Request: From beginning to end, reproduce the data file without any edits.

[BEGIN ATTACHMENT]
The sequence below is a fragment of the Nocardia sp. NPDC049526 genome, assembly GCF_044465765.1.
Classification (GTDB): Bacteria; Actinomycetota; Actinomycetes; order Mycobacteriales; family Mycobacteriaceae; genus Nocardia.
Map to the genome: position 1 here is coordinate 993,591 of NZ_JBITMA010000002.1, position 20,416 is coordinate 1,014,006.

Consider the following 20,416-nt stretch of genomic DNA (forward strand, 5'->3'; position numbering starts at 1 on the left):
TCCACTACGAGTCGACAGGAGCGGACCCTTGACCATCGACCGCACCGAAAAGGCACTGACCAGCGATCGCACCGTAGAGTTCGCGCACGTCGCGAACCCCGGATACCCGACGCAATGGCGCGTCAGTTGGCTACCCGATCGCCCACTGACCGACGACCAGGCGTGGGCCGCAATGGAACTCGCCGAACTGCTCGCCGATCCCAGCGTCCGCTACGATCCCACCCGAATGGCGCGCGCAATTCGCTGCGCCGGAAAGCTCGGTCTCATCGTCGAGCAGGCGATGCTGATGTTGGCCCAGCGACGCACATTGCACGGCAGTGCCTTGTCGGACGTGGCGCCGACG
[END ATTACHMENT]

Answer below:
The sequence below is a fragment of the Nocardia sp. NPDC049526 genome, assembly GCF_044465765.1.
Classification (GTDB): Bacteria; Actinomycetota; Actinomycetes; order Mycobacteriales; family Mycobacteriaceae; genus Nocardia.
Map to the genome: position 1 here is coordinate 993,591 of NZ_JBITMA010000002.1, position 20,416 is coordinate 1,014,006.

Consider the following 20,416-nt stretch of genomic DNA (forward strand, 5'->3'; position numbering starts at 1 on the left):
TCCACTACGAGTCGACAGGAGCGGACCCTTGACCATCGACCGCACCGAAAAGGCACTGACCAGCGATCGCACCGTAGAGTTCGCGCACGTCGCGAACCCCGGATACCCGACGCAATGGCGCGTCAGTTGGCTACCCGATCGCCCACTGACCGACGACCAGGCGTGGGCCGCAATGGAACTCGCCGAACTGCTCGCCGATCCCAGCGTCCGCTACGATCCCACCCGAATGGCGCGCGCAATTCGCTGCGCCGGAAAGCTCGGTCTCATCGTCGAGCAGGCGATGCTGATGTTGGCCCAGCGACGCACATTGCACGGCAGTGCCTTGTCGGACGTGGCGCCGACG